The point of this blog and Data & Donuts isn't to bash pharma or offend an entire category of stakeholder in the healthcare evolution and debate. I share information and ideas. I try not to portray answers but I do want to raise questions--and question answers. A recent blog post about the role of marketing interests in CME resulted in a weird mix of accusations and disengagement. I would suggest it would be more useful to debate the data not the person reporting the information.
When I worked in medical advertising or education I only knew one viewpoint. The customer was the pharmaceutical company. I confess that when I began working directly on behalf of patient advocacy groups, physicians, and non-industry stakeholders the dialogue changed. I listened to their concerns, attended their meetings, and discovered another perspective. I am going to say the real answers are at the cross-section of all of the information. The narrative was unfamiliar but insightful. I decided to share what I heard, read, or discussed with end-users of clinical education, medical information, evidence-based medicine and yes, marketing.
I have been asked what I think about the PBS NOVA presentation "Can Alzheimer's Be Stopped." I am sure it plays differently to viewers not familiar with the research history and debates but it primarily focused on the history from the monotherapeutic search for a cure and even included a plea for clinical trial participation-- "Enroll trials faster we can get there sooner--only answer is research."
Drug makers continue their race to find preventative or curative treatments although less than 1% of drugs developed thus far have been approved--and only show minimal effectiveness in slowing progression. I certainly hope they are successful. But I think there is a lot of evidence emerging that should indicate--or at least in a Bayesian construct-- how low the probability is likely to be. Think of a Bayesian prior probability distribution or a prior--these can be the result of prior clinical experiments. In this case, many experiments have yielded less than promising results. The Bayesian theorem estimates the conditional distribution of an uncertain quantity by calculating the product of the prior and the likelihood function. How likely is an event to occur when considering prior evidence. I know, I know. It is oversimplified--but you get the main idea.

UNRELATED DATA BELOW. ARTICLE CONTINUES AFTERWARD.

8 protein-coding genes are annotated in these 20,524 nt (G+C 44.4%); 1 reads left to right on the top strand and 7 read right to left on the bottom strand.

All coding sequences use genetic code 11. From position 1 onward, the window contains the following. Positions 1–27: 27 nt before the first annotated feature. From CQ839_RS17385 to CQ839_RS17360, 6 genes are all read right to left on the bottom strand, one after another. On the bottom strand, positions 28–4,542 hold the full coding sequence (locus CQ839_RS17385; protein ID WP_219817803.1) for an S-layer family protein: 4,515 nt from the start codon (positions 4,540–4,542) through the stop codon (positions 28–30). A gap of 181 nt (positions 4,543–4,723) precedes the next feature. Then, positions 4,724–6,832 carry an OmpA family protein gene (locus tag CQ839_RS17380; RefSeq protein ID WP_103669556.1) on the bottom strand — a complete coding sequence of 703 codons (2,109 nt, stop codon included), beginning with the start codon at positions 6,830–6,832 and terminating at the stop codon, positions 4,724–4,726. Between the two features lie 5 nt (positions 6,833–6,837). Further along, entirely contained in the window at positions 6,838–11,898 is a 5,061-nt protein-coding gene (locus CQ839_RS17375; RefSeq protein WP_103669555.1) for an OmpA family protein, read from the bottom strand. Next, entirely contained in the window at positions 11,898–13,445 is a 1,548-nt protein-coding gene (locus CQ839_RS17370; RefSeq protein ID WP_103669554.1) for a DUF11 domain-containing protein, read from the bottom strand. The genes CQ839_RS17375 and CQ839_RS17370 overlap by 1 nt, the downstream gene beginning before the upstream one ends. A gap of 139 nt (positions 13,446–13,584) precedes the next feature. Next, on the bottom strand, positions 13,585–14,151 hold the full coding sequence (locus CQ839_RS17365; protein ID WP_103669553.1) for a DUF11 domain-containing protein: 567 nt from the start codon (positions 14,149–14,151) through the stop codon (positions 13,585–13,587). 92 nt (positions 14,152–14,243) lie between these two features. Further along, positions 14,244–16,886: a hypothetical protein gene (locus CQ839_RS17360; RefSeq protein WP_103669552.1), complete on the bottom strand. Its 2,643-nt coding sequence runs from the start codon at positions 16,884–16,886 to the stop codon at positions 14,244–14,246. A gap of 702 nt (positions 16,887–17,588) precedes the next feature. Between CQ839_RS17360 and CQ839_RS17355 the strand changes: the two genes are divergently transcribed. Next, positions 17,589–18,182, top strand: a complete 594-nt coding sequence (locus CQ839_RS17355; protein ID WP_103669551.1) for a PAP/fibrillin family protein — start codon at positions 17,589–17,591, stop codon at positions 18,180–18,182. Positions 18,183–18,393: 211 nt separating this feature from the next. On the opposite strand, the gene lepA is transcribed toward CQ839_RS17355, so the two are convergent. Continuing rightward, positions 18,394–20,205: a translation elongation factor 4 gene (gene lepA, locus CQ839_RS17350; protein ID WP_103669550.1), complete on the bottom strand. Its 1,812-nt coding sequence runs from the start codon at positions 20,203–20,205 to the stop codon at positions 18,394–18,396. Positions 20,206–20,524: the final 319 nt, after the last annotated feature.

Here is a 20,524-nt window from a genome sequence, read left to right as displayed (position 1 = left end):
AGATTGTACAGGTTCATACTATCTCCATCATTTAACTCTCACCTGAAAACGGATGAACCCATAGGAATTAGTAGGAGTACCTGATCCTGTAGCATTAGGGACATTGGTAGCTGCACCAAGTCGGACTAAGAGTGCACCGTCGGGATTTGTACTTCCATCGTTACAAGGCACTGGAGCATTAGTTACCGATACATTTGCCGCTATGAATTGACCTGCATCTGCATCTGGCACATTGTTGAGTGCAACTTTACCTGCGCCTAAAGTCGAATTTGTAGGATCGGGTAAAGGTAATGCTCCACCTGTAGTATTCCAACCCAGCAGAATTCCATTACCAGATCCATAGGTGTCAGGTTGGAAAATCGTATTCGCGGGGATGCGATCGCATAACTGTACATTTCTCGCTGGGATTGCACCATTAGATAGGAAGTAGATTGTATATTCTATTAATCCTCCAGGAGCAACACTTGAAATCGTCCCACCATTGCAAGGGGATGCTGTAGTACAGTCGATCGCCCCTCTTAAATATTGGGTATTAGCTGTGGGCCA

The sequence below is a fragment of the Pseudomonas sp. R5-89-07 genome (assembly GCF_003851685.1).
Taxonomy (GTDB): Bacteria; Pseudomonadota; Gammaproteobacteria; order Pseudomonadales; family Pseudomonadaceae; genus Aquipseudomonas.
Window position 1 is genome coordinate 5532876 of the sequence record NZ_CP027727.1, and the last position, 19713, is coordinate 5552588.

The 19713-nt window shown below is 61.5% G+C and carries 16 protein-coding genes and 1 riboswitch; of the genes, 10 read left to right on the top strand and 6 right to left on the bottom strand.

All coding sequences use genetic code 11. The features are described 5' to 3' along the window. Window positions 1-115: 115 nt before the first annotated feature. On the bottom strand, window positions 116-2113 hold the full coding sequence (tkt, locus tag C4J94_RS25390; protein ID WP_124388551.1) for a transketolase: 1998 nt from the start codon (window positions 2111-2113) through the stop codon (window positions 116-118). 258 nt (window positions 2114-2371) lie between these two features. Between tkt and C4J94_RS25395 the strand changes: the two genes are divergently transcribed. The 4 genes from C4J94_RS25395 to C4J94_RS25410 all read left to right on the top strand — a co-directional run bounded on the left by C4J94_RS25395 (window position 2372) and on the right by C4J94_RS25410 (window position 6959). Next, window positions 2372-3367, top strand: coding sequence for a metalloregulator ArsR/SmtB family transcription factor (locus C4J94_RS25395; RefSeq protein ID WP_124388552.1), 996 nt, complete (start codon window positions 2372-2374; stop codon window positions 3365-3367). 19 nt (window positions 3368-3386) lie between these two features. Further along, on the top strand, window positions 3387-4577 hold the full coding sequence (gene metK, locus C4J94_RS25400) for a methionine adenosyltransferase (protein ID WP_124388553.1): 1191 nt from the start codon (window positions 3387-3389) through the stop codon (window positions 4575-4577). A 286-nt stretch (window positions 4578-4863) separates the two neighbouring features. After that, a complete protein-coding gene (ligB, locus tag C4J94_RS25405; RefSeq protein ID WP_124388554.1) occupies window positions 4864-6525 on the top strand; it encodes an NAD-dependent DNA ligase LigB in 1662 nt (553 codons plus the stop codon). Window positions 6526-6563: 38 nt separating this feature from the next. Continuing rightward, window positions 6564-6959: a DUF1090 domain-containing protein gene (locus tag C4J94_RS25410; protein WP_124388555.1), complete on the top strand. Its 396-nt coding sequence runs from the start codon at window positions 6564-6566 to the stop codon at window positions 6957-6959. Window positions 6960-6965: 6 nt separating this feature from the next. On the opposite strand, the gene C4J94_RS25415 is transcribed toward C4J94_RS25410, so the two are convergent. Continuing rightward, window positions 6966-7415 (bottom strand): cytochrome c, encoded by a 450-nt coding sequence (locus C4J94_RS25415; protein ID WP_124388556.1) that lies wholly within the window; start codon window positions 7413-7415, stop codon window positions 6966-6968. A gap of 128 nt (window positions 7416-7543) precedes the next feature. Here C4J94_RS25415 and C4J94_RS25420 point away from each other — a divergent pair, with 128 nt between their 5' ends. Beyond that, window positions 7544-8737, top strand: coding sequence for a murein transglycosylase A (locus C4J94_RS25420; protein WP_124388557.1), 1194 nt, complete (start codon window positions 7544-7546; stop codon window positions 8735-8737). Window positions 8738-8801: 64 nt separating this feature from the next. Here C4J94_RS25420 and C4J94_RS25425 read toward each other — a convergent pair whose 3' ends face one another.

The research of Remback et al. identified Beta2M as the most frequently connected biomarker across all marker sets and clinical groups in the clinical study, Bayesian Graphical Network Analyses Reveal Complex Biological Interactions Specific to Alzheimer’s Disease. I have always wanted to see this approach applied to potential targets for research in AD.
The David H. Koch Fund for Science is a major funder of NOVA. He has been a member of the Board of Trustees of WGBH in Boston, NOVA’s presenting station and top PBS producer, since 1997 and has been a supporter of the station since 1982. According to a report last year in Current, the public broadcasting news organization, he has donated $18.6 million to the station, more than half of which has gone to NOVA. Koch is a graduate of MIT with a longtime interest in science and engineering and he and his brother, Charles, are among the country’s leading philanthropists.
As NOVA’s Apsell* states above, there is no consultation with or by Koch on NOVA choices and programs, and there is no evidence, at least that I have knowledge of, that he has sought to interfere or influence coverage. PBS and the station also argue that it is important to have a diverse spectrum of “pursuits and viewpoints” on their boards, as in their viewership, which seems reasonable.--PBS Ombudsman Michael Getler
*NOVA’s Senior Executive Producer, Paula Apsell
I don't recall where I found this little image. I consider it a homunculus of possibilites and will continue to explore the evolving research in all areas and context.
Follow along here or at @alzheimersbrand